Whatever Works

Arts & Entertainment

by Jeff Wilser, 06/15/2009

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After a five-year sojourn in Europe, Woody Allen returns to New York with Whatever Works, exploring how the City can—simultaneously, somehow—inspire, cause panic, bring hope, broaden horizons and breed myopia. This time the "Woody Allen character" is played by a curmudgeonly (even by his standards) Larry David, who takes a much younger Evan Rachel Wood under his wing and shows her Manhattan. The City then seduces Wood's mother, Patricia Clarkson, transforming her from a Southern housewife to a Bohemian photographer who lives with two men. Nycgo.com sat down with all four to get their real-life New York stories.

What are your first memories of New York?
Larry David: I grew up in Brooklyn. And then I lived in Hell's Kitchen from the time I got out of college until I moved to LA in my early 40s. So I remember, very distinctly, the smell of urine as I left my front door. I remember having to take my shoe off before I came in my apartment to kill the thousands of roaches that were in my bathtub. I have very fond memories of it; shall I go on? [Laughs]

Evan Rachel Wood: I moved to New York when I turned 18. I was filming Across the Universe, so I was on the streets of New York and singing Beatles songs. And it changed my entire life. I just felt like I knew who I was, finally. So the City really does something to you.

Patricia Clarkson: When I came here, the first place I lived was a YMCA, because at Fordham University they didn't have dorms. I remember on Friday nights there were a lot of nice young boys around, and I thought, Oh, have they just returned from a YMCA camping trip? No.

ERW: I thought it was fun to stay at the YMCA.

PC: I have since left the YMCA. And I'm a New Yorker now, I guess. I love the West Village. And I love downtown. I've lived there for a long time. It's my favorite, favorite part of New York, walking my dog in the streets; I never tire of it, ever.

LD: I remember fighting with people every day because I couldn't get change for a dollar to get on the bus. Nobody wants to give you change.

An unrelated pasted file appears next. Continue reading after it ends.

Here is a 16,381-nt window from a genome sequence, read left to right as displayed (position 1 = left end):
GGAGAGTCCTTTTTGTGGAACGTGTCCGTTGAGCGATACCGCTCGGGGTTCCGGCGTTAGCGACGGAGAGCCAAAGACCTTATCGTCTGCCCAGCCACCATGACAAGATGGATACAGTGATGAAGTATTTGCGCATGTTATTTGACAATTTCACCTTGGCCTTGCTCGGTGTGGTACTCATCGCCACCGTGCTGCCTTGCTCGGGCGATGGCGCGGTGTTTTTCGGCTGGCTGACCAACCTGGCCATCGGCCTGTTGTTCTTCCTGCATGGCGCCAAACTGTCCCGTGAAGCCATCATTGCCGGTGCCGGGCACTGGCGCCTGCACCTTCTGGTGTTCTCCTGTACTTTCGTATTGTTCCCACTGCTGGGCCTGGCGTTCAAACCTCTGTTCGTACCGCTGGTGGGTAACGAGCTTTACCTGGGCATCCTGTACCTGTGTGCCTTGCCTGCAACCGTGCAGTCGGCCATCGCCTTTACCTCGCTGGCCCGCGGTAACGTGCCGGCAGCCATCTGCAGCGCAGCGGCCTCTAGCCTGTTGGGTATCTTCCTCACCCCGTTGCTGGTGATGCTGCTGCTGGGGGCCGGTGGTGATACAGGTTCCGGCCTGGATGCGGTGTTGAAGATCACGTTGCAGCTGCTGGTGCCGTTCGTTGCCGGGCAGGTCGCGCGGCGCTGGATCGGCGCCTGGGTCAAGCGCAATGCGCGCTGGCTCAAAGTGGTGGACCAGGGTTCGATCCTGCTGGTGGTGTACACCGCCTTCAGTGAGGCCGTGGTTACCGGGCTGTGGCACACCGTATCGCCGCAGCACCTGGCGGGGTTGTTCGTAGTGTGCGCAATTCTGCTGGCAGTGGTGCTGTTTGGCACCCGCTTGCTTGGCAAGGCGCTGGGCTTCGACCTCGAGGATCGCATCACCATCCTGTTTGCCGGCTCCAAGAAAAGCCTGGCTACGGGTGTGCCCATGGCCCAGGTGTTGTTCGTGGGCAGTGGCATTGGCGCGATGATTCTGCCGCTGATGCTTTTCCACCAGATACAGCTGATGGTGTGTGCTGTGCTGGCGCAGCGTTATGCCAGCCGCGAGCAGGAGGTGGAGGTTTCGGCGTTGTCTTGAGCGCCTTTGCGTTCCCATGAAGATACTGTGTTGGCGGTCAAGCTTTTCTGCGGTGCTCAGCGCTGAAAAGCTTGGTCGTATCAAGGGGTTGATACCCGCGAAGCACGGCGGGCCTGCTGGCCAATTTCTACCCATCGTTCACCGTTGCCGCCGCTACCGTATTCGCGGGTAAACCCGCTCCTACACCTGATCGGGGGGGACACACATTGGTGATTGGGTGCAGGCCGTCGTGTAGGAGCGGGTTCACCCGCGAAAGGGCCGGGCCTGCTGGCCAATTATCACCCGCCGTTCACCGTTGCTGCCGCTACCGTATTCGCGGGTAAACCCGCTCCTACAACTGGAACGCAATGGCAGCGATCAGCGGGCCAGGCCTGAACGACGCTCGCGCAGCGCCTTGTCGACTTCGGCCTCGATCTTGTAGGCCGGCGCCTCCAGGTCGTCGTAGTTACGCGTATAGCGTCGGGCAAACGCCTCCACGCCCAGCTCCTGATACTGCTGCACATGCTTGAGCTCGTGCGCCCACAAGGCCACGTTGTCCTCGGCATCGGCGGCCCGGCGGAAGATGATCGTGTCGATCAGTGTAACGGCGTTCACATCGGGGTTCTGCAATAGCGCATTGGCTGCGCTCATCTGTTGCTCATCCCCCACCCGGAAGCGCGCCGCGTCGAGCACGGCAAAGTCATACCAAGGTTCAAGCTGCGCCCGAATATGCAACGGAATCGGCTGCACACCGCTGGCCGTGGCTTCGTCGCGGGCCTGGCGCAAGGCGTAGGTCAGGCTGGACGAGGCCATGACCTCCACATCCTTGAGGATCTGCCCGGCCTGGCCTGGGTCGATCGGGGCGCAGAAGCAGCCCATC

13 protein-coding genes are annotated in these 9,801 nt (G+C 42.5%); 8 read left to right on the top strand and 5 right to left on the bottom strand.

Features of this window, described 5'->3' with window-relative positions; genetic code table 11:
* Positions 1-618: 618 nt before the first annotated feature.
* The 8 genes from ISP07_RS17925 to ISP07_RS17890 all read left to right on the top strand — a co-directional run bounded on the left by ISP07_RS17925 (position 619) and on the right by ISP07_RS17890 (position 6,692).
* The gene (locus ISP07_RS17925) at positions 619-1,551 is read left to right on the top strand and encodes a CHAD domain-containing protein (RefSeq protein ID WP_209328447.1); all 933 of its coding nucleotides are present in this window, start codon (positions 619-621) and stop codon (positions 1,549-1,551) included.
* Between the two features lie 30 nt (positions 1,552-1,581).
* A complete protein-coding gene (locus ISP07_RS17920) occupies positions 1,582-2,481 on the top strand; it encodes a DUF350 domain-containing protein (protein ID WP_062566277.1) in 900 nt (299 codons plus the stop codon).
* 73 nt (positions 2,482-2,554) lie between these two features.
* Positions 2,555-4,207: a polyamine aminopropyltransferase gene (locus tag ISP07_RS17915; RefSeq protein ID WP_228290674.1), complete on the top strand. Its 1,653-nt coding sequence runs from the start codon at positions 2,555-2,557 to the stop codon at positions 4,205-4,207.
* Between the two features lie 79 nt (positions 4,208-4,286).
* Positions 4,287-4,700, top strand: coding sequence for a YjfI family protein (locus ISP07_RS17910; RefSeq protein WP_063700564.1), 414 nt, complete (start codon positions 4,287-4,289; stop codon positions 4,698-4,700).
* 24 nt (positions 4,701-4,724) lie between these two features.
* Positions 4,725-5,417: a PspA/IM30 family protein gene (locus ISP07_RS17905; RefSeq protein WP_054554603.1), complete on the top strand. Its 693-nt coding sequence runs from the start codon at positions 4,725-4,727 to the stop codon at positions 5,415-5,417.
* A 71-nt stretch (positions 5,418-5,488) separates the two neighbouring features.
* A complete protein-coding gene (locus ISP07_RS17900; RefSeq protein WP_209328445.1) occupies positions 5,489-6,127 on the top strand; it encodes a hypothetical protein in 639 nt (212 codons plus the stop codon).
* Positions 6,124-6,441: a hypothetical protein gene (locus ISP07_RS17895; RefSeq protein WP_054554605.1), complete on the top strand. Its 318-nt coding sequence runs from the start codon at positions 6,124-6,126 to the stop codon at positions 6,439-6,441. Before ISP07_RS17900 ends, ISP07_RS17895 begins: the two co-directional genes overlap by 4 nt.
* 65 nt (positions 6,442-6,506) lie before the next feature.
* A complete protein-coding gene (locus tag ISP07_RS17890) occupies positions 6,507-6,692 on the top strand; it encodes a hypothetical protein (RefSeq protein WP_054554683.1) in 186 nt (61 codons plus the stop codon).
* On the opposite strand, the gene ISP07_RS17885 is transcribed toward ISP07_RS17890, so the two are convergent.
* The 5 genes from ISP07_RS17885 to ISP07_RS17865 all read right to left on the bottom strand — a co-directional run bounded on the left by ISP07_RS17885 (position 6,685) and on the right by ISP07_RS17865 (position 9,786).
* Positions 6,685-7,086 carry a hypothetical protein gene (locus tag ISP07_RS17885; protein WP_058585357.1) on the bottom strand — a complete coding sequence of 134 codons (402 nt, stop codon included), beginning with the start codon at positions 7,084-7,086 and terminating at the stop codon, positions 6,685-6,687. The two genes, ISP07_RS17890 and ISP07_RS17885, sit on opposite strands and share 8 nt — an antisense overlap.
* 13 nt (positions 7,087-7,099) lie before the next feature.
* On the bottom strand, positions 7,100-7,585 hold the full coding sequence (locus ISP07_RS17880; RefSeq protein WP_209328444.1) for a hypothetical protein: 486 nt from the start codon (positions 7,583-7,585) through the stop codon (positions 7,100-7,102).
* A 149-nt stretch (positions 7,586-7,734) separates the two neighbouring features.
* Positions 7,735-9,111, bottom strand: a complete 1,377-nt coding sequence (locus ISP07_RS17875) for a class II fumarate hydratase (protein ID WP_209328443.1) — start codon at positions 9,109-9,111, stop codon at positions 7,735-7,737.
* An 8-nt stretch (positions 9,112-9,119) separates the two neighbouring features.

Fictionalized New York is different from real New York. Growing up, which one did you relate to?
Woody Allen: My memories of New York are unrealistic. The New York that I grew up loving was, ironically enough, the New York of Hollywood movies, where people would live in penthouses with white telephones. I grew up in Brooklyn, not that far from Larry, and I never knew New York as it really existed. For that you'd have to speak to Spike Lee or Martin Scorsese. I only knew New York the way it appeared in movies—popping champagne corks and people dressed in tuxedos and making very witty banter, and elevators rising into the apartments directly.

LD: I love how those elevator doors would open….

PC: I know, how you just step out, oh, my God….

WA: So that's the New York that I've depicted in my [films]—and have tried to live in my life, really—and it's caused me a lot of grief.

A classic New Yorker's problem: panic attacks. Larry's character deals with panic by watching old Fred Astaire movies. How do you cope?
WA: You turn on television; with me it would probably be a ball game—something that's calming, where there's no sense of conflict. If I turned on a movie, I'd be full of self-loathing.

PC: I'm a news junkie. So even though there's a lot of conflict, I do like it for some reason. It calms me. I find it soothing.

ERW: That's funny, I actually do the same thing—because it makes me laugh. If you watch the news long enough, it's the funniest thing you've ever seen. Because it just makes no sense.

LD: I generally stay with the panic. I embrace the panic. I know there's no getting out of it. Even if I turned on a ball game it wouldn't make a difference. I would still hear that sick, psychotic voice going crazy in my head.

WA: Perfect casting, right?

This city loves to transform movies into Broadway musicals. Any chance we'll see a Woody Allen number on Broadway?
WA: I myself would have no interest in that whatsoever. None. Producers call all the time. They wanted to make Bullets Over Broadway into a musical and The Purple Rose of Cairo into a musical. But I have no interest in it. No interest in writing it, seeing it, knowing about it.

PC: [Singsong, hands in the air] "What-ever Works! What-ever Works!"

WA: Some of them, I think, would make good musicals in the right hands. But what would probably happen…is they'd get the rights to one of my movies, then make it into a musical, and it'd be a terrible musical, and then everyone would be angry with me.

Larry, we're guessing no plans for a Curb Your Enthusiasm musical….
LD: [Sarcastic] Sure. Yeah, right.

And as they file out of the room, Patricia Clarkson literally skips—with hands in the air—and resumes her singsong: "What-ever Works! What-ever Works!"

 

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